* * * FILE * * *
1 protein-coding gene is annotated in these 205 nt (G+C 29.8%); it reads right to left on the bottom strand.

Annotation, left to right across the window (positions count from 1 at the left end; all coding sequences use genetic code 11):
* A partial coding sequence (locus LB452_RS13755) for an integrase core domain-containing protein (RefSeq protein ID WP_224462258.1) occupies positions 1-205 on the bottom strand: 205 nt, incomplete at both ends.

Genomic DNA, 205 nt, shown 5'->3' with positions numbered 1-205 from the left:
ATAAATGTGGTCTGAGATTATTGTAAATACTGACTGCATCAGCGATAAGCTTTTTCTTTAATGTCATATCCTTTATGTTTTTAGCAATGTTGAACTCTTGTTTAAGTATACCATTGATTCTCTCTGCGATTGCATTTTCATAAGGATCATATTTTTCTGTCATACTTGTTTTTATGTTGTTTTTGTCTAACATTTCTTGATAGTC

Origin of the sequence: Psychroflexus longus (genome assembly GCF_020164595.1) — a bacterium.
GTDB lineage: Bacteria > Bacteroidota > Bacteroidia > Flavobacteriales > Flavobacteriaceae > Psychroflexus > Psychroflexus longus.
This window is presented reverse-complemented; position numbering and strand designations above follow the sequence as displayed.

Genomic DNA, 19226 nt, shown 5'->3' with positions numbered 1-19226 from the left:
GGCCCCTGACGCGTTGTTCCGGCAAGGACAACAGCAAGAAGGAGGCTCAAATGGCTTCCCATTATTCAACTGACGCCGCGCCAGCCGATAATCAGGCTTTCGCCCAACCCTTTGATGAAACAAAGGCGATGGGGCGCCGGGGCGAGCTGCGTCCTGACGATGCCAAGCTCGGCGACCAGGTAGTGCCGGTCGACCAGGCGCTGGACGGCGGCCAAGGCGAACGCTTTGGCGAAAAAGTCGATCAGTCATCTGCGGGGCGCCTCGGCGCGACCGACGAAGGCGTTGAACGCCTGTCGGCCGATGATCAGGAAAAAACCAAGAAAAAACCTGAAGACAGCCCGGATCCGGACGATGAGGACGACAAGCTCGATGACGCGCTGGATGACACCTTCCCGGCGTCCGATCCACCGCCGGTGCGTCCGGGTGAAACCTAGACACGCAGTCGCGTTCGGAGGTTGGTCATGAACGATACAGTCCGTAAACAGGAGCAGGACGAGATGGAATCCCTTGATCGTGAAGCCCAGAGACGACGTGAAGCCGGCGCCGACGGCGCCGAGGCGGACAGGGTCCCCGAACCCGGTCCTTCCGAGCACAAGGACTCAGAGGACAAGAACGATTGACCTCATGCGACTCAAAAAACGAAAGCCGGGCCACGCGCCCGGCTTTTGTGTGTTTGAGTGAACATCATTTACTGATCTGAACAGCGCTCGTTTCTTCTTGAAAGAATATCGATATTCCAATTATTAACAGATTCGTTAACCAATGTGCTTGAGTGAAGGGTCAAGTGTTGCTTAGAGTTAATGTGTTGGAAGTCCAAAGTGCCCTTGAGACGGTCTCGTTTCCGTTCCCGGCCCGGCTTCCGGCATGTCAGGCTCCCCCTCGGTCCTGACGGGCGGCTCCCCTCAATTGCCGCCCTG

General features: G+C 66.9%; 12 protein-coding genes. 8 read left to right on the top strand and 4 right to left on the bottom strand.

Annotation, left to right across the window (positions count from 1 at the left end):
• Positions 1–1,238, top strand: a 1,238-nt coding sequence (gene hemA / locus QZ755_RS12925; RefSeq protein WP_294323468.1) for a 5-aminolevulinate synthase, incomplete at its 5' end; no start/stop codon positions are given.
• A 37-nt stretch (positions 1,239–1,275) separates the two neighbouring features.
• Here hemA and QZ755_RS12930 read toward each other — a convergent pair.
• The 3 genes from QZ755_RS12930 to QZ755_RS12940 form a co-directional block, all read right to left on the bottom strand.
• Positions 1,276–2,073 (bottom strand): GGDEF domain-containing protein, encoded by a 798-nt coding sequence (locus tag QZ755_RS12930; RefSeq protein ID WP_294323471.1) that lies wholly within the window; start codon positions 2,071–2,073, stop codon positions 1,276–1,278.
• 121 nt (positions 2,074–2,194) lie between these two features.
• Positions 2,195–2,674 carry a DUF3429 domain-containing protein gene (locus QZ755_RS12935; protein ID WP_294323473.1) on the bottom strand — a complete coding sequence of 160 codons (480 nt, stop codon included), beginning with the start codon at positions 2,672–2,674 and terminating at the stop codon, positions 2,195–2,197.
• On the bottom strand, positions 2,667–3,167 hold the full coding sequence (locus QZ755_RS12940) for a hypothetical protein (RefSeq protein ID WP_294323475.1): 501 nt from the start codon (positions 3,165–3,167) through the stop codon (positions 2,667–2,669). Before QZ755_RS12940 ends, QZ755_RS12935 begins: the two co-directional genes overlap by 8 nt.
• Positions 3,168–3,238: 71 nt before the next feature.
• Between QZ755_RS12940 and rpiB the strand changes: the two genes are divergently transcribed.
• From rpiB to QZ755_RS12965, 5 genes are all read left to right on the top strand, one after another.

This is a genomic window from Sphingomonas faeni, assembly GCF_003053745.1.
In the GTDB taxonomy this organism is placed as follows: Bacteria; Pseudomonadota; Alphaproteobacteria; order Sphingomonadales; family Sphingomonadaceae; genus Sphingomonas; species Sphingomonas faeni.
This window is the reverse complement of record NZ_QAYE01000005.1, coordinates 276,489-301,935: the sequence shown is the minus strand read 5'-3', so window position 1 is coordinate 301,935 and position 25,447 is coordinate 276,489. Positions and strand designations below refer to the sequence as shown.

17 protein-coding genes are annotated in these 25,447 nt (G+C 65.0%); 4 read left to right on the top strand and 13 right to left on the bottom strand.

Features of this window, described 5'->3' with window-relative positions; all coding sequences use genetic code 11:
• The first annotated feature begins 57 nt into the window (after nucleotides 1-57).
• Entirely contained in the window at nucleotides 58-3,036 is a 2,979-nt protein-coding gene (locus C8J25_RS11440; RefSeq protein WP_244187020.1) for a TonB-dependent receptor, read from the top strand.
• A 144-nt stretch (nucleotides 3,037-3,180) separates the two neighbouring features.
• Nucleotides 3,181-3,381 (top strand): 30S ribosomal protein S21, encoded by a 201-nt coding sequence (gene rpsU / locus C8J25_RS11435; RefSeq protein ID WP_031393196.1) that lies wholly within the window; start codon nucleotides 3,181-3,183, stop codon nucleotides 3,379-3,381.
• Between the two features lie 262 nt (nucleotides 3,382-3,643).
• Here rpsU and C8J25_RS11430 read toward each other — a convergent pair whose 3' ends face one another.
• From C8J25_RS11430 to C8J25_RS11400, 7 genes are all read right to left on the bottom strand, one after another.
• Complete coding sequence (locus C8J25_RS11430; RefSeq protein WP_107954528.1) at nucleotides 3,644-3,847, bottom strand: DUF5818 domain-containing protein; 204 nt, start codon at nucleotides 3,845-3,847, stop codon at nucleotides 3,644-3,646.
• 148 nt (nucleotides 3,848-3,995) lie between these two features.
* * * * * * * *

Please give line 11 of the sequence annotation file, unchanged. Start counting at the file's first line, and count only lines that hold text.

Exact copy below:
General features: G+C 66.9%; 12 protein-coding genes. 8 read left to right on the top strand and 4 right to left on the bottom strand.